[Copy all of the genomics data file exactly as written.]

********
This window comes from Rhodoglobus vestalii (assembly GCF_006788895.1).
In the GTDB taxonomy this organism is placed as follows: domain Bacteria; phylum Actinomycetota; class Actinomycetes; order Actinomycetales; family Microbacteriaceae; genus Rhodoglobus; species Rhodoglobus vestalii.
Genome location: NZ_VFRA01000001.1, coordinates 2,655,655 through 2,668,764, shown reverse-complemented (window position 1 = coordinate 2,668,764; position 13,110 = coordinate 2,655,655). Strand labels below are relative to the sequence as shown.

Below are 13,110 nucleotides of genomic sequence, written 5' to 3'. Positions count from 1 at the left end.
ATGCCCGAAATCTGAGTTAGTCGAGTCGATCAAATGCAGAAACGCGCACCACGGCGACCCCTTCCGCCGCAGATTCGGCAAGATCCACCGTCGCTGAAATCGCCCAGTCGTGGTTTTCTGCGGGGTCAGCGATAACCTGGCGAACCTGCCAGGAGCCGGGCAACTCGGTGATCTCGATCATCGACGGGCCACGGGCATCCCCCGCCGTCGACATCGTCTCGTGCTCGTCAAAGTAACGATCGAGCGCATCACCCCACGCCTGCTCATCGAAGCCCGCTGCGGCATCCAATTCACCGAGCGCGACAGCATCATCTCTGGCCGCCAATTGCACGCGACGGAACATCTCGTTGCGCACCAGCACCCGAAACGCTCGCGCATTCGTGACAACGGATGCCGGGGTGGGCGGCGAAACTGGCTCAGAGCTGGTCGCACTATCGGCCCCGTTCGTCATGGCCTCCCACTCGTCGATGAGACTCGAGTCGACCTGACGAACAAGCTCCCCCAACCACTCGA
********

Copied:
This window comes from Rhodoglobus vestalii (assembly GCF_006788895.1).
In the GTDB taxonomy this organism is placed as follows: domain Bacteria; phylum Actinomycetota; class Actinomycetes; order Actinomycetales; family Microbacteriaceae; genus Rhodoglobus; species Rhodoglobus vestalii.
Genome location: NZ_VFRA01000001.1, coordinates 2,655,655 through 2,668,764, shown reverse-complemented (window position 1 = coordinate 2,668,764; position 13,110 = coordinate 2,655,655). Strand labels below are relative to the sequence as shown.

Below are 13,110 nucleotides of genomic sequence, written 5' to 3'. Positions count from 1 at the left end.
ATGCCCGAAATCTGAGTTAGTCGAGTCGATCAAATGCAGAAACGCGCACCACGGCGACCCCTTCCGCCGCAGATTCGGCAAGATCCACCGTCGCTGAAATCGCCCAGTCGTGGTTTTCTGCGGGGTCAGCGATAACCTGGCGAACCTGCCAGGAGCCGGGCAACTCGGTGATCTCGATCATCGACGGGCCACGGGCATCCCCCGCCGTCGACATCGTCTCGTGCTCGTCAAAGTAACGATCGAGCGCATCACCCCACGCCTGCTCATCGAAGCCCGCTGCGGCATCCAATTCACCGAGCGCGACAGCATCATCTCTGGCCGCCAATTGCACGCGACGGAACATCTCGTTGCGCACCAGCACCCGAAACGCTCGCGCATTCGTGACAACGGATGCCGGGGTGGGCGGCGAAACTGGCTCAGAGCTGGTCGCACTATCGGCCCCGTTCGTCATGGCCTCCCACTCGTCGATGAGACTCGAGTCGACCTGACGAACAAGCTCCCCCAACCACTCGA